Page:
Tips For Choosing the Best References

Tips For Choosing the Best References

Every step of the hiring process comes with its own challenges. One of the most overlooked challenges is finding good references. If you don't have anyone to vouch for your work or character, you might find it difficult to get a job offer. And finding references isn't as easy as putting your sister's name and number on your resume. You need professional references, and that means digging deep as well as taking some preparatory measures.

Tips For Picking Your References

As you prepare your resume and get ready for job interviews, you should have a list of references ready to go. Some employers may ask for your references early on in the hiring process while others will do so later on. Before you begin to look for a job, you should prepare yourself. Finding references takes time and preparation.

All of these tips can help you find references and get the most from them. Although your references alone won't get you a job, they can certainly help.

Pick People You Know Well

You should never choose references who only know you on a superficial level. When a hiring manager calls your references, they want to know that they have a relationship with you.

Instead of picking an employer who barely knew you, choose a manager who worked with you closely. The nature of your relationship is extremely important.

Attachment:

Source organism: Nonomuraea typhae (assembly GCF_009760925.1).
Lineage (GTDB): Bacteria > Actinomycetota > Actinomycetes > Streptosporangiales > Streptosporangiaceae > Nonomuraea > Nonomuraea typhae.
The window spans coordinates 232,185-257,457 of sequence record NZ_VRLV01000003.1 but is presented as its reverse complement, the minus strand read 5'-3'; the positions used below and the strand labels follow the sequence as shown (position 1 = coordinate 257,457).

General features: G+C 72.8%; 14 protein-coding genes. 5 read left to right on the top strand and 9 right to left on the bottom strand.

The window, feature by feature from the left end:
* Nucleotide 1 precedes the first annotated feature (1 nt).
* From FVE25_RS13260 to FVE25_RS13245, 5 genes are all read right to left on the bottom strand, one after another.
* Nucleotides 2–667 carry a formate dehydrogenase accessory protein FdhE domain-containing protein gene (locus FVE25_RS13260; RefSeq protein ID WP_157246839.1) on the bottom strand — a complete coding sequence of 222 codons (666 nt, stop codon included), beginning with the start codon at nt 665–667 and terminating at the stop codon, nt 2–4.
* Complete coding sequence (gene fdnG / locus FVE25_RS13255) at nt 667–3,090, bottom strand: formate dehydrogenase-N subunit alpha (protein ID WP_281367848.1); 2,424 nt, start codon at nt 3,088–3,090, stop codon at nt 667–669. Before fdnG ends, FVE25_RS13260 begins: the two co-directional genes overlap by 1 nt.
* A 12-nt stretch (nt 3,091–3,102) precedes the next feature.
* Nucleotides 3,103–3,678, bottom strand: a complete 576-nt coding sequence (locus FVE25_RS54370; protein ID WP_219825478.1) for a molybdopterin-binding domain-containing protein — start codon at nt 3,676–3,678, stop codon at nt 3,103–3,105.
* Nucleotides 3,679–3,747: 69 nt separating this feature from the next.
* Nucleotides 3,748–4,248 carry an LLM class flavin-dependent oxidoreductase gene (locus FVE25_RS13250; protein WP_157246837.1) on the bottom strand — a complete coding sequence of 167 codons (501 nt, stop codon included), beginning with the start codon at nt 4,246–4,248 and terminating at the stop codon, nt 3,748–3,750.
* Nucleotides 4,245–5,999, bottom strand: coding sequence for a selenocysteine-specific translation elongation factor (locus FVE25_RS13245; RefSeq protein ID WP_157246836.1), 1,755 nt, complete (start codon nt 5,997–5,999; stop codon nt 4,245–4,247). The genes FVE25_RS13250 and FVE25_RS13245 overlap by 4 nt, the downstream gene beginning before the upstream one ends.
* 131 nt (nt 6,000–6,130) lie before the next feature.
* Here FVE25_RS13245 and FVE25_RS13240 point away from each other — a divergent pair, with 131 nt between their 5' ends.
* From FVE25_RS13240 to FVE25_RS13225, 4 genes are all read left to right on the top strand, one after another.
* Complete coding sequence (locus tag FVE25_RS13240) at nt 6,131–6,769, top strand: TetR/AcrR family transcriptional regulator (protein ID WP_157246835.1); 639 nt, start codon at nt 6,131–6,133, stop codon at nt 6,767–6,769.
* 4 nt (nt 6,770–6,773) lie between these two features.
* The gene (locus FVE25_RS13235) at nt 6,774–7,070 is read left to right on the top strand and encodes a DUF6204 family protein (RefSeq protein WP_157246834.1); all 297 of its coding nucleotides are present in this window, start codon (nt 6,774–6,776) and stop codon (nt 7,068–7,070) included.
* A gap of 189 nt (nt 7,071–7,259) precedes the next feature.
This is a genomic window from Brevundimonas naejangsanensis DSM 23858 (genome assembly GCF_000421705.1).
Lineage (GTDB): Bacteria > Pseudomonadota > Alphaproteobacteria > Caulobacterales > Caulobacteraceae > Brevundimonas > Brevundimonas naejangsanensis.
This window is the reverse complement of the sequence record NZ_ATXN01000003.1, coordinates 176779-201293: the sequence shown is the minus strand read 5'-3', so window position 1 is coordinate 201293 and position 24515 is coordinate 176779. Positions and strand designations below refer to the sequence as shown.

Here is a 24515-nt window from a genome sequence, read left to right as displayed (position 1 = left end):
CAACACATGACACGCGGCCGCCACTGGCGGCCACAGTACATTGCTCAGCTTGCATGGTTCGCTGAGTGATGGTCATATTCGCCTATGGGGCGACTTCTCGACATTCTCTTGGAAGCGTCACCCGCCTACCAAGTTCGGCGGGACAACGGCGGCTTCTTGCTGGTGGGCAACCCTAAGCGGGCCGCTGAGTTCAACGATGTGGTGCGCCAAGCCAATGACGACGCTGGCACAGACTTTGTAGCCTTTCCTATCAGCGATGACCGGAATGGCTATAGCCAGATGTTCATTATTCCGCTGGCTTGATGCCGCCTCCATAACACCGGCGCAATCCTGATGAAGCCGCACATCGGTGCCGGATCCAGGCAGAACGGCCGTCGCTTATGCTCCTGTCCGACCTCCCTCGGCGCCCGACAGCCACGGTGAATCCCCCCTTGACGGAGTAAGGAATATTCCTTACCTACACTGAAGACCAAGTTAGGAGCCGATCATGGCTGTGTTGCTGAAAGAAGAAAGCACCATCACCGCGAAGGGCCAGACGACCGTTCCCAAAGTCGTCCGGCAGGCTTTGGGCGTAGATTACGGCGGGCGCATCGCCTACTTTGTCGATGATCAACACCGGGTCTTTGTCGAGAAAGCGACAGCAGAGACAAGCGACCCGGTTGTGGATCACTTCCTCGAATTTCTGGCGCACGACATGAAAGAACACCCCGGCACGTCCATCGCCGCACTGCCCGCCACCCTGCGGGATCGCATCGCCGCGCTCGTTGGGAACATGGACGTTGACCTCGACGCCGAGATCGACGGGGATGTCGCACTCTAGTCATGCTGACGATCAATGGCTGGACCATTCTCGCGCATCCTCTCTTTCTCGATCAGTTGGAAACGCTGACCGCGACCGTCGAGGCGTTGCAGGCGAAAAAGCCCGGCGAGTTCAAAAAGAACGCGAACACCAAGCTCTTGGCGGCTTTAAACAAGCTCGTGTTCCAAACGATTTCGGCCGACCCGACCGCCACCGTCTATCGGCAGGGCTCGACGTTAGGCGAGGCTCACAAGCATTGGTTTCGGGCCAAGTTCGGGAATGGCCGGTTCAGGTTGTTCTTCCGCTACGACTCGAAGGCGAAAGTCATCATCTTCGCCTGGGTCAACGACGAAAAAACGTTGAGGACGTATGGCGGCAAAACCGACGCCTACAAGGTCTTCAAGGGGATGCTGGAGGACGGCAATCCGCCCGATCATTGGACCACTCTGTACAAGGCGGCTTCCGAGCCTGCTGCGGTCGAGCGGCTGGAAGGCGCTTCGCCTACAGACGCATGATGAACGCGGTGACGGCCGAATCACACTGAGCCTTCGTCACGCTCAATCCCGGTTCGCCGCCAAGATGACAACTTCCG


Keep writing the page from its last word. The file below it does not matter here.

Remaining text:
Don't Ignore Academic References

If you graduated college two years ago, you might not have many professional references. In this case, you can choose academic references. A former advisor or professor makes for an excellent reference.

Certainly, academic references are preferred to purely personal ones. A family member can't speak to your work ethic, but a former professor can. As you write your reference list, think back to your education. If you still have a relationship with someone of authority, you may want to include them on your list.

Only Pick Positive References

Under no circumstances should you provide a reference who has a bad thing to say about you. If you have any uncertainty about what a reference may say, leave them off your resume. Your references will be a reflection of your work, and that means you want a glowing recommendation.

If you have a rocky relationship with a previous employer, leave them off your resume list. You don't need to include every former employer in your references. Instead, only include the employers who have positive things to say about you. Keep in mind that you can choose to list a co-worker instead of a former boss.

Follow Directions

Typically, employers request specific types of references. They might ask for three professional references or a mixture of personal and professional references. If you don't want to risk making a bad impression, follow the instructions.

Sometimes, the directions are unclear. If you're not sure what the employer wants to see with respect to references, ask them. Send an email to the hiring manager or to your contact with the company and ask about their requirements. Your diligence could make you stand out from the other job applicants.